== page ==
Speed is an addictive and highly dangerous stimulant formed from the powder of methamphetamine (or just “meth” for short). During the 1920s pharmacists marketed the base drug for congestion. The military later used it as a performance enhancing drug during World War 2. Over time, it became a “cure all” drug for anything from weight loss to depression. Today, however, the harmful and addictive properties are widely known, and all forms of meth are illegal and classified as a Schedule II stimulant, meaning it increases and excites brain activity. While coffee can also be called stimulants, speed is incredibly addictive and is drastically detrimental to the body. Still, a lesser form of the substance is found in prescription drugs like Adderall and Desoxyn used to treat Attention Deficit and Hyperactive DIsorder (ADHD). The more potent forms are trafficked into the United States from all around the world and produced in unstable, homemade meth labs associated with gangs and extremely volatile chemical toxins. Drug obsession characterizes the lives of street addicts and often dangerously unsanitary living spaces, neglect and abuse of their children, and homelessness.
Speed is a white powder that goes by different street names, including crack, chalk, and uppers. It can be smoked, snorted, injected, or taken orally. The pleasurable high experienced from usage usually creates a psychological craving for more and eventually a controlling addiction. The side effects differ some depending on the person and how they take it, but as a dangerous stimulant it will generally affect the body by:
Long term or more potent doses of speed can lead to a sudden overdose that can induce a coma, a stroke, hallucinations, seizure and eventually loss of life. There is never a safe level of speed for anyone.
If you know someone who frequently has:
they may be suffering from a kind of meth addiction. Seek help for them immediately.
The legal drug Adderall contains a safe form of the amphetamine and doctors prescribe it in treatments of ADHD. If used as prescribed, it is intended to calm a person and allow them to focus. As such, the drug is widely used and abused by college students looking to get some extra energy buzz for studies. Known as a “study drug” it is widely distributed among students to cram during finals week. It is also used simply among employers stressed to meet deadlines and increasingly among athlete and video gamers. In fact, the International Olympics, since 1968, has banned Adderall from its athletes. Most other modern athletic organizations have followed suit. The drug is banned altogether in Japan and other nations. Adderall can have legitimate uses if used as directed, but abuse creates unnaturally high levels of dopamine, the body’s sensation of pleasure and euphoria, which has the user’s brain dependent for more. They will crave larger doses to maintain their jittery high, whether for increased production, focus, or late nights. Eventually, users will report being unable to work at all without the drug and suffer extreme tiredness and depression without it. An Adderall prescription is relatively easy to obtain and abuse. While it can start as a genuine effort to improve grades, studies show that college students face an increased risk of further drug abuse. It is also possible to overdose on Adderall, resulting in fainting, panic attacks, and further heart and chest problems. According to a 2009 study by the National Survey on Drug Use and Health, college students using Adderall non-medically:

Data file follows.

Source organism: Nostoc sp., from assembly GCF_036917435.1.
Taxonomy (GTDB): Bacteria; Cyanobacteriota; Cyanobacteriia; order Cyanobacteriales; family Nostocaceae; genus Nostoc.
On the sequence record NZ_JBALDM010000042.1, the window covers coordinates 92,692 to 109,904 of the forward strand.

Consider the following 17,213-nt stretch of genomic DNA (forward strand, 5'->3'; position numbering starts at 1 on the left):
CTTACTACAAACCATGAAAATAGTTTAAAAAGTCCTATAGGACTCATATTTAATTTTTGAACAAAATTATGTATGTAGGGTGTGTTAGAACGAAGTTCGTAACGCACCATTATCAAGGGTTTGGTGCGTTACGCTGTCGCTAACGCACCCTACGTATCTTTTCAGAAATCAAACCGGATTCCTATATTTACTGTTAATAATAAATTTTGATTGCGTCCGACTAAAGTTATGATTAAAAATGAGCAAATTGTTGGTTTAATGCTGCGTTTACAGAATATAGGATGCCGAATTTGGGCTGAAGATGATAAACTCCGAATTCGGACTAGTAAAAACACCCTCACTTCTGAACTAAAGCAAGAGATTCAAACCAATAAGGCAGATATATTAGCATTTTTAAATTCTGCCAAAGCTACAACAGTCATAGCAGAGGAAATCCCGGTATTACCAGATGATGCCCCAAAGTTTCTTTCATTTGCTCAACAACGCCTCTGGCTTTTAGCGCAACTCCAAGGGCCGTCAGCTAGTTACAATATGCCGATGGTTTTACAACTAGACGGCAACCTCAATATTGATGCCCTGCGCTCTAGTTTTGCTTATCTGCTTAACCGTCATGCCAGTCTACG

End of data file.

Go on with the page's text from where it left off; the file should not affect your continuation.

Adderall is so prevalent on college campuses that the Partnership for Drug-Free Kids reported in 2014 that about 20% of all American university students identified as abusing stimulants. Usually, these are prescriptions are passed out among peers, which itself can be considered a federal distribution crime with heavy fines and sentences. The supposed performance boosting benefits actually never outweigh the harmful effects to your health and are detrimental to academics long term.
Speed addiction, like any drug abuse, can be beaten. As users are seeking treatment, they may suffer from withdrawal effects, including depression, anxiety, loss of sleep, and aggression. This behavior is typical for frequent drug users and may last for several days. Users will face an increased craving for the drug. Don’t let them give in! It may be best to seek professional accountability as they go through this phase. Personal support of family and close friends, as well professional counselors, will comfort them emotionally. This connection will also ensure their physical safety as they may go through hallucinations and violent tendencies withdrawing. Speed depletes and creates an apathy towards a regular diet. Thus, recovering users should seek a healthy diet of balanced nutrition and focus on normal sleep patterns to better combat the cravings. Therapy could include a wide variety of different things for a person to resume a normal life, including building life skills and connections. It begins admitting a problem, accepting responsibility, and opening up to personal accountability. The person might find necessary comfort in partnering with close loved one or going to a therapy center to seek like minded individuals. There is power in numbers and understanding that you are never alone in your suffering. Estimates for full recovery vary by person and their state of abuse, but it may take several weeks and months. Having the right mindset and attitude is vital. You may have made some bad choices, but your past does not have to define you. In time, you can seek forgiveness from those you have hurt. You can let your experience be a story of redemption to help others recover and deter those from going down a similar path.